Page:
Two crimes — one battery and one strong armed robbery — happened just hours apart and blocks off Loyola’s Lake Shore Campus on Feb. 26, according to Campus Safety reports.
The first incident, reported by two Loyola students, occurred around 1:30 a.m. on the 1200 block of W. Arthur Avenue. A group of five to seven men approached the students, then hit and pushed them to the ground, according to an email sent out to the Loyola community later Feb. 26.
Less than two hours later, another group of men approached a non-Loyola individual on the 1300 block of W. Albion Avenue — the same block where Loyola student Mutahir Rauf was fatally shot in December 2014. The group of men knocked the man down then stole his wallet and glasses, according to the email.
Reported robberies are on the rise in Rogers Park, according to the most recent Chicago Police Department crime statistics. So far this year, there have been 21 more robbery reports compared to the same period in 2015. However, reports of battery in Rogers Park have remained the same with 13 incidents reported during the first two months of 2015 and 2016.
Junior Tom Hess, who lives one block east of where the robbery took place, said despite the crime near his apartment, he’s never felt unsafe on his street. He said that crime is just a part of living in the city.
“I never really even thought twice about the email,” said the 20-year-old physics major. “We get so many of them [that] it’s pretty much just another reminder that I live in Chicago.”
The battery happened near the CVS and The Morgan at Loyola Station apartments on Sheridan Road. Junior Tori Kaloudis, 21, lives in the Morgan and said she still feels safe in her apartment, but not in the area beyond it.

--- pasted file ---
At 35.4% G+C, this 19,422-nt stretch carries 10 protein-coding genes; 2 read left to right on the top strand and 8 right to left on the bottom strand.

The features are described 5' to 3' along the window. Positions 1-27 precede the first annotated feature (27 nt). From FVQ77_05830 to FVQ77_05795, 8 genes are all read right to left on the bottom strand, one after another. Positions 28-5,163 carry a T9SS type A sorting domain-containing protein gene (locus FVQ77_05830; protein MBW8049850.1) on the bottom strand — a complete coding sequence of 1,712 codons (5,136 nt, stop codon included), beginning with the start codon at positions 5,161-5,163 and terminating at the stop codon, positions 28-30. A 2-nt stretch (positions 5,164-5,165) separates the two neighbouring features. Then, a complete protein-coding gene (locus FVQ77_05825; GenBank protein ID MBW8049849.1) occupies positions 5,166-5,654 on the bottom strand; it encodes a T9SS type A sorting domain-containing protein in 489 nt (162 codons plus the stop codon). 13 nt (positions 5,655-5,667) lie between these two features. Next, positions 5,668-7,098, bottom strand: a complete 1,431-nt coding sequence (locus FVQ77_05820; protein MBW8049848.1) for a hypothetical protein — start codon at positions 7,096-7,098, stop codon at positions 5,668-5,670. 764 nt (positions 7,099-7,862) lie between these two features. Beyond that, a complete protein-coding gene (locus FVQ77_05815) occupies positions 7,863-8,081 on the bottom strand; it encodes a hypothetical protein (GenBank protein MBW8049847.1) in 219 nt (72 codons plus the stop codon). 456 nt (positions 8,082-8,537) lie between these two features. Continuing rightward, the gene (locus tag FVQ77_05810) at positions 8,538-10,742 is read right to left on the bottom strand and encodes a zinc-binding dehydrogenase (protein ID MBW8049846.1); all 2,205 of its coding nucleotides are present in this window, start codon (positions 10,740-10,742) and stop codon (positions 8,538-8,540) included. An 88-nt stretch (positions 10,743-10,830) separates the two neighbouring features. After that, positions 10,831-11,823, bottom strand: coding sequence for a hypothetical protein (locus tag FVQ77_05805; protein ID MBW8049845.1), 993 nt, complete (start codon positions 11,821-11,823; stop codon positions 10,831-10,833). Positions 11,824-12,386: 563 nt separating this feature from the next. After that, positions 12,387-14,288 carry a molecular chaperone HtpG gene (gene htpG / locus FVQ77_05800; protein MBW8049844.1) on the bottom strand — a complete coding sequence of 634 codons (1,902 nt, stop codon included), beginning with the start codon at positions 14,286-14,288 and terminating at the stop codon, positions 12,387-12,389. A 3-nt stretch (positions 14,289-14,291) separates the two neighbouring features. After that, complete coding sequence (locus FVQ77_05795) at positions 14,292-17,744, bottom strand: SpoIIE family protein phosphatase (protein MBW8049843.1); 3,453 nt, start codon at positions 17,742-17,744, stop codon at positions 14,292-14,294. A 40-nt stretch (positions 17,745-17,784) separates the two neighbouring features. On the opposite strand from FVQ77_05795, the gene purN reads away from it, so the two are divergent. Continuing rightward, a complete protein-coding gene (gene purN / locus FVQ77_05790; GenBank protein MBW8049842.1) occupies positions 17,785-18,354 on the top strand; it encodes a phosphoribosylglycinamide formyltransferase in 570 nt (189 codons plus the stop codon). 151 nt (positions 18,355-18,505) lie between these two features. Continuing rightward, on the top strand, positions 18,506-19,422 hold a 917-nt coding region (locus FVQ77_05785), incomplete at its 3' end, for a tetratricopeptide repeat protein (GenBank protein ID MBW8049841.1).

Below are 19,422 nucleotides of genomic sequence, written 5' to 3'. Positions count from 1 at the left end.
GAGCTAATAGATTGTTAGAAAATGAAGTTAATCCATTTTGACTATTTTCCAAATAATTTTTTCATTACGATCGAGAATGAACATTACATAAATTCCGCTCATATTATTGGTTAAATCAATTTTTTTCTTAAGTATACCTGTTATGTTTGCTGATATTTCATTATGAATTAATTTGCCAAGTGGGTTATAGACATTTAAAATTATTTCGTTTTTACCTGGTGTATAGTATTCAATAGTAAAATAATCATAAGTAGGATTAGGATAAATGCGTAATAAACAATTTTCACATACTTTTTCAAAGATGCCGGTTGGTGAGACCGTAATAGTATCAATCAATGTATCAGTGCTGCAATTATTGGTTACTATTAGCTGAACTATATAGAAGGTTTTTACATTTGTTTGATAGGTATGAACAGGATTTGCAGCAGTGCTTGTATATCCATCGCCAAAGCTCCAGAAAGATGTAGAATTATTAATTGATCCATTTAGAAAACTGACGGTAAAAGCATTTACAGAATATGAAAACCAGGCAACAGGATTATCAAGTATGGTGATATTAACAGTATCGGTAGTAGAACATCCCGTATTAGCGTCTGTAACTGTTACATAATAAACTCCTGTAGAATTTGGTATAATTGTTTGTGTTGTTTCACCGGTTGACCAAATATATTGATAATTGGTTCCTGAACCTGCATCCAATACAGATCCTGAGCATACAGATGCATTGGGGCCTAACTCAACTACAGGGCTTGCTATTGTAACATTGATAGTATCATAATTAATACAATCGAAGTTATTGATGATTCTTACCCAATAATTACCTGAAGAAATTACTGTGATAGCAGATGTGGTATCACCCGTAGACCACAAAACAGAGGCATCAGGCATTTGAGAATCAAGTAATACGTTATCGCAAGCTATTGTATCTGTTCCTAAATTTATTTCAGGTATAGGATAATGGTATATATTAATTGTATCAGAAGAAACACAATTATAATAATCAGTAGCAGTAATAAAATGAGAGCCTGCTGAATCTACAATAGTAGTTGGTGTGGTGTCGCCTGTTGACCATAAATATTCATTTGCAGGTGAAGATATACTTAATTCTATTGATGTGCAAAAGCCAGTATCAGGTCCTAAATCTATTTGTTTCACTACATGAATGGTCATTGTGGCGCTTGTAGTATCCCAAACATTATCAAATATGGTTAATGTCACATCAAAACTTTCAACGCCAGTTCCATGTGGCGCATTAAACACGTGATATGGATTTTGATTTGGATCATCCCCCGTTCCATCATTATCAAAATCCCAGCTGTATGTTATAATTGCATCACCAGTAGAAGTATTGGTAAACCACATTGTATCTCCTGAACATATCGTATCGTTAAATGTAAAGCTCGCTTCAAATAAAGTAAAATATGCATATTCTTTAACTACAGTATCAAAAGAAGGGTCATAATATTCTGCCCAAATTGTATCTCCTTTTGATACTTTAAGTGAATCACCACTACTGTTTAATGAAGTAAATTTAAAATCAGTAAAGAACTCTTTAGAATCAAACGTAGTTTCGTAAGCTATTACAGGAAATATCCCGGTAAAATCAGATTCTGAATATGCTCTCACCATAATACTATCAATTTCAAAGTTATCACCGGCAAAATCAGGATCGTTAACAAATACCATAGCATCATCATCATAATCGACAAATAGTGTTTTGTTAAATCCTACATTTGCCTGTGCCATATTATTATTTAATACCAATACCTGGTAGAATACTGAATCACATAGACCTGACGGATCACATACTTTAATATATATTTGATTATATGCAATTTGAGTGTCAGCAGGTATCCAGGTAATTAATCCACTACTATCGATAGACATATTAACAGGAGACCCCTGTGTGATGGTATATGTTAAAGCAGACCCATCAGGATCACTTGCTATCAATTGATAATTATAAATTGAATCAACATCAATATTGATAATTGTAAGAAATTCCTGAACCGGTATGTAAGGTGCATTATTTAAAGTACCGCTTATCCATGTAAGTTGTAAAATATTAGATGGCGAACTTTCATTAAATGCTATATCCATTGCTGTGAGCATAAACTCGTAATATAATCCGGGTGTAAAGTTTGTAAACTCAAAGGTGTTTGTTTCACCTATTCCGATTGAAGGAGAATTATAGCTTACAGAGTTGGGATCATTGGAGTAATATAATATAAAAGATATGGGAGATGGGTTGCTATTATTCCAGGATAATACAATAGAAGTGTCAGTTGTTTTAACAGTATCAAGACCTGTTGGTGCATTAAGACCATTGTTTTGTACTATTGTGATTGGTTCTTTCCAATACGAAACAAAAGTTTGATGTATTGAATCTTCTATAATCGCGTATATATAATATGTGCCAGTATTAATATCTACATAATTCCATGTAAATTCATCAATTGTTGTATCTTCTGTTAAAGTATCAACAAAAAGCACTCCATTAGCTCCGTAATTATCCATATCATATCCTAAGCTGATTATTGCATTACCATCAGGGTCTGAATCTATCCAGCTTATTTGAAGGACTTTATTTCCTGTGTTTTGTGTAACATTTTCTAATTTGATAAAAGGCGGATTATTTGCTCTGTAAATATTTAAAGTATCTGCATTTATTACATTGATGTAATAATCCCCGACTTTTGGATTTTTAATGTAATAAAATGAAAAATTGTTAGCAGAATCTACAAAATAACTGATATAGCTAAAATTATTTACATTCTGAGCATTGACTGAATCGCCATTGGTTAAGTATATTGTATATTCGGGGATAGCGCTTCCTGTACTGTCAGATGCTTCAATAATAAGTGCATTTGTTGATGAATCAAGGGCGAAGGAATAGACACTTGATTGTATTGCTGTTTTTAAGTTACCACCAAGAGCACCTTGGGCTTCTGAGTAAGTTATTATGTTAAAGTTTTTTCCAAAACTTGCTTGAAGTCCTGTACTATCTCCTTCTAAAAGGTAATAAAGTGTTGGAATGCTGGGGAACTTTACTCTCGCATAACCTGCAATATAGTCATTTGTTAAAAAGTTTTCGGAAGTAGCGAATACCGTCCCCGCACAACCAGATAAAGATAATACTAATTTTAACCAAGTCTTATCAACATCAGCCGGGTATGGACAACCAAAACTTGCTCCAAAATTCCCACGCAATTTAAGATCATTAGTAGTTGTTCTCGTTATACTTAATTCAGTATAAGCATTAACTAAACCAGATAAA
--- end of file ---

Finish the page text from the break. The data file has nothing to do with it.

“It’s concerning that these types of crimes are occurring so close to my apartment, but also so close to campus,” said the biology and biochemistry double major. “I feel safe in my building, but if I had to walk past it, I would be more cautious about going out at late times.”
Senior Greg Klima, who walks down Albion Avenue to get to and from campus, said the neighborhood feels significantly less safe than when he first moved in two years ago. Klima said he’s had his own experience with theft — people have stolen the license plates and exhaust pipe from his car — and said police told him there was almost no chance he’d get them back.
“All of this makes me very wary of living in the neighborhood any longer than absolutely necessary, which is a shame because there are a lot of great people in this community that deserve better from their police department in terms of protecting them and their property,” said the 23-year-old international business major.